[1] James Savage, John Farmer, Orrando Perry, A Genealogical Dictionary of the First Settlers of New England, Showing three generations, Vol. 4 (Boston: Little Brown & Co, 1861), 516, [GoogleBooks], [HathiTrust], [InternetArchive].

[2] Peter Ross, A History of Long Island, Vol. 1 (1902), 64, [GoogleBooks].

[3] James Riker, The Annals of Newtown, in Queens County, New York (1852), 66, [HathiTrust], [InternetArchive].

[4] Peter Ross, A History of Long Island, Vol. 1 (1902), 64, of 64-65, [GoogleBooks].

[5] Peter Ross, A History of Long Island, Vol. 1 (1902), 66, [GoogleBooks].

[6] Henry B. Hoff, Long Island Source Records from the New York Genealogical and Biographical Record (Baltimore, Maryland: Genealogical Publishing Company, 1987), 118, citing page 60, [AncestryImage], [GoogleBooks].

[7] James Riker, The Annals of Newtown, in Queens County, New York (1852), 79, [HathiTrust], [InternetArchive].

[8] Clarence Almon Torrey and Elizabeth Petty Bently, New England Marriages prior to 1700 (Baltimore: Genealogical Pub. Co., 1985), 216, [GoogleBooks].

[9] B. Fernow, Documents relating to the History of the Early Colonial Settlements principally on Long Island (Albany, 1883), 641, [GoogleBooks].

[10] John R. Stevenson, Thomas Stevenson of London, England, and his Descendants (1902), 131, [GoogleBooks], [HathiTrust].

[11] Charles Werner and Benjamin F. Thompson, History of Long Island, 3rd edition, Vol. 3 (1918), 67, [InternetArchive].

[12] John R. Stevenson, Thomas Stevenson of London, England, and his Descendants (1902), 134, [GoogleBooks], [HathiTrust].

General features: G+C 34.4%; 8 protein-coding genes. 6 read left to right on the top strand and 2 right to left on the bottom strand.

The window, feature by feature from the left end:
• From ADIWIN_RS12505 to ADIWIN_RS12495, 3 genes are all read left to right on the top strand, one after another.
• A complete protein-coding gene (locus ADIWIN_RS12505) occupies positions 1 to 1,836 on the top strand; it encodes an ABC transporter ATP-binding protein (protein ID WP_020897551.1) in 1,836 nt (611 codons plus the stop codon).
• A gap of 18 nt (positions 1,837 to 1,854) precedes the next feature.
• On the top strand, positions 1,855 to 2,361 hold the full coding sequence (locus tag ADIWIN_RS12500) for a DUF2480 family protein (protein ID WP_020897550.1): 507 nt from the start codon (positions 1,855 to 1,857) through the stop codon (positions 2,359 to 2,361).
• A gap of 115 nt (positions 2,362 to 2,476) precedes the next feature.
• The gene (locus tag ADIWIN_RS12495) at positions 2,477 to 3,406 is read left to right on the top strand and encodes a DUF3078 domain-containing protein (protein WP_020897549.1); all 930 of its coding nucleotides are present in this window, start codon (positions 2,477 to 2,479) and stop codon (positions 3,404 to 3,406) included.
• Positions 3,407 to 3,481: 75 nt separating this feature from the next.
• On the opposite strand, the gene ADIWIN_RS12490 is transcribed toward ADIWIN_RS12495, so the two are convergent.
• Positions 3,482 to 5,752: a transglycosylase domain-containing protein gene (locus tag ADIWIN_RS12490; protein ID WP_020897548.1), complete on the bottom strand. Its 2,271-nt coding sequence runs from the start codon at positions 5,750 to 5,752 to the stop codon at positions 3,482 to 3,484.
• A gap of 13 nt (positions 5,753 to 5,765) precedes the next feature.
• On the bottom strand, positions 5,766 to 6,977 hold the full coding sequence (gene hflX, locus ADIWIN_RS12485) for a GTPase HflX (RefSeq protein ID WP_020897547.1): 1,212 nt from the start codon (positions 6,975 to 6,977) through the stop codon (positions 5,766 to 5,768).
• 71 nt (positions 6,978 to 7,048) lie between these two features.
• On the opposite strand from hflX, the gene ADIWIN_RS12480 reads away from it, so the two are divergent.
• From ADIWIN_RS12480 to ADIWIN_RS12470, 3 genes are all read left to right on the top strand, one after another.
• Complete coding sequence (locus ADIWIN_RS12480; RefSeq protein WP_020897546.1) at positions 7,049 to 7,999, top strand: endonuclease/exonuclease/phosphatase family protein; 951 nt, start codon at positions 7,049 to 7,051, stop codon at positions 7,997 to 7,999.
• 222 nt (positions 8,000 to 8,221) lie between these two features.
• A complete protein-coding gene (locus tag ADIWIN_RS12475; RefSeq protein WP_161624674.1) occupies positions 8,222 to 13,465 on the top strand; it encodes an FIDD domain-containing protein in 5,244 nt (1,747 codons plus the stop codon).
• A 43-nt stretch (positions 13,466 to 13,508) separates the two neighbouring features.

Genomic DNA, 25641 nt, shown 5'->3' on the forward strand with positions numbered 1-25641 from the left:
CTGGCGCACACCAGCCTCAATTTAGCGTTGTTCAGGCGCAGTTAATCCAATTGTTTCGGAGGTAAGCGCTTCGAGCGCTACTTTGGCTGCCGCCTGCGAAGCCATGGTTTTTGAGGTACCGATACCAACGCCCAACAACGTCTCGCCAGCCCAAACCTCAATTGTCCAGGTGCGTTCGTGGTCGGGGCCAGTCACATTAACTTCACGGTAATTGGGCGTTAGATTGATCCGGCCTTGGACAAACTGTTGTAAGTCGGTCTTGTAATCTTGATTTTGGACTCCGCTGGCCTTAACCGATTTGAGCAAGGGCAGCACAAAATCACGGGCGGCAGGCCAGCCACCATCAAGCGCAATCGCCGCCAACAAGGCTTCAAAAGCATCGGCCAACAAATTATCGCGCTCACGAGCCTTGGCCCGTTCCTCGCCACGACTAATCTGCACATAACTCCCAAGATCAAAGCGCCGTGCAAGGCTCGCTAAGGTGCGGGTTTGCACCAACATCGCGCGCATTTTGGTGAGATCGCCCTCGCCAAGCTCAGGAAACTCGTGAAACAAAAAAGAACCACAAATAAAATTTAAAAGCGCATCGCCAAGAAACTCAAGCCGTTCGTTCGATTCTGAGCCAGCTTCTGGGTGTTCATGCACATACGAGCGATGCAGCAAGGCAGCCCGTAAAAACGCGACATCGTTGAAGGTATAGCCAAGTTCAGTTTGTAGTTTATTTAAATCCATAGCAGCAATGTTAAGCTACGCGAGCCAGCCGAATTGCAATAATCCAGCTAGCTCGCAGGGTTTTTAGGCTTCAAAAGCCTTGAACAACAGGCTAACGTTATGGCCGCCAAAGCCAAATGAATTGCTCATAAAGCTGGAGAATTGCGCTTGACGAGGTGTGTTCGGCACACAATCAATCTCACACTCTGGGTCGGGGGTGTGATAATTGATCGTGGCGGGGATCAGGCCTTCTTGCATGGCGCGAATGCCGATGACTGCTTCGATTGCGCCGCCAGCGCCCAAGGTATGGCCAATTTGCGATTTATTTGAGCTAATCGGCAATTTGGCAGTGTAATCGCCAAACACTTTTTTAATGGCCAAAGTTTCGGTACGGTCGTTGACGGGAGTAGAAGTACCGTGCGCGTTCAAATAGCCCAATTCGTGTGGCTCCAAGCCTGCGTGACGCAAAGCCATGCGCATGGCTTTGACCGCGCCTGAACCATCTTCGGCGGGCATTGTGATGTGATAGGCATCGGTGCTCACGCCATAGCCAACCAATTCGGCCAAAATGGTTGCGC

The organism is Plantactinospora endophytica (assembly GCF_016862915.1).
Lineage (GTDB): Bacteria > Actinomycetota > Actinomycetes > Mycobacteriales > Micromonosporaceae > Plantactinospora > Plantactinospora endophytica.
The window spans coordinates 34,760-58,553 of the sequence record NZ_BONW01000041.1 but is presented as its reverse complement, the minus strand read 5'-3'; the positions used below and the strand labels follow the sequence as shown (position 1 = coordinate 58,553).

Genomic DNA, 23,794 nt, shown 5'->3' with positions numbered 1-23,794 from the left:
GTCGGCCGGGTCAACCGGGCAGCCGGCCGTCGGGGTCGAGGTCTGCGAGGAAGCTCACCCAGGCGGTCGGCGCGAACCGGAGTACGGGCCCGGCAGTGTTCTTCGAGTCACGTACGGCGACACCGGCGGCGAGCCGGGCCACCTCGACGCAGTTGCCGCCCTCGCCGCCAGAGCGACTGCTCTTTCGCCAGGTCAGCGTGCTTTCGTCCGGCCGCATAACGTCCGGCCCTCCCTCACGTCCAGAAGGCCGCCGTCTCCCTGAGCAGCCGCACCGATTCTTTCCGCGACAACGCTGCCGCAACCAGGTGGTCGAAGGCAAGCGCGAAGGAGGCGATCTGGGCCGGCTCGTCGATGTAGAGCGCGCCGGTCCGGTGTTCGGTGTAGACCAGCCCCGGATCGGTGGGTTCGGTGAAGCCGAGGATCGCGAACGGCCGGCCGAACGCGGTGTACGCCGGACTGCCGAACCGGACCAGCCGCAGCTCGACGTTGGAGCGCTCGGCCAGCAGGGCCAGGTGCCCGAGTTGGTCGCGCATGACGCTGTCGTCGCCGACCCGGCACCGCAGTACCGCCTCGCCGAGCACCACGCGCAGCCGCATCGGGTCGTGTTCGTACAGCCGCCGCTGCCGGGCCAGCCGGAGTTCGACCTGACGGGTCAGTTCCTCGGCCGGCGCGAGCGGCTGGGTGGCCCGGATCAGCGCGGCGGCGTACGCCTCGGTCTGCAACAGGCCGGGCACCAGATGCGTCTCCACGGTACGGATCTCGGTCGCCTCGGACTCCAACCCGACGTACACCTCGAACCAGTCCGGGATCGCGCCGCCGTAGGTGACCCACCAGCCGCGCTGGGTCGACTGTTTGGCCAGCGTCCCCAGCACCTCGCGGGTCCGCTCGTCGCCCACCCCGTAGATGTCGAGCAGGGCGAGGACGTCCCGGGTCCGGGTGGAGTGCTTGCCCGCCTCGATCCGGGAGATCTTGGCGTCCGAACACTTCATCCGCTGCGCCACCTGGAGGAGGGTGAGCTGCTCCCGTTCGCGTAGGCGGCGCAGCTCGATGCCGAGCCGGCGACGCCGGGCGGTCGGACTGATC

[13] Peter R. Christoph and Florence A. Christoph, ed., Records of the Court of Assizes for the colony of New York, 1665-1682 (Baltimore: Genealogical Pub. Co., 1983), 132, [GoogleBooks].

[14] James Savage, John Farmer, Orrando Perry, A Genealogical Dictionary of the First Settlers of New England, Showing three generations, Vol. 4 (Boston: Little Brown & Co, 1861), 182, [GoogleBooks], [HathiTrust], [InternetArchive].

[15] Charles T Gritman, Historical Miscellany (NY?: 1920?), 1_386, QR155, Liber A-24, [AncestryImage].

[16] Josephine C. Frost, Records of the Town of Jamaica Long Island, New York 1656-1751 Volume 1 (1914), 66, [HathiTrust], [InternetArchive].

[17] Charles T Gritman, Historical Miscellany (NY?: 1920?), 1_386, QR156, Liber A-24, [AncestryImage].

[18] Josephine C. Frost, Records of the Town of Jamaica Long Island, New York 1656-1751 Volume 1 (1914), 74, [HathiTrust], [InternetArchive].

[19] Josephine C. Frost, Records of the Town of Jamaica Long Island, New York 1656-1751 Volume 1 (1914), 74, [HathiTrust], [InternetArchive].

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[33] Charles T Gritman, Historical Miscellany (NY?: 1920?), 1_386, Queens County Land Records, QR163, Liber A-28, [AncestryImage].

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[54] Charles T Gritman, Historical Miscellany (NY?: 1920?), 1_368, QR49, Liber 1, folio 55, [AncestryImage].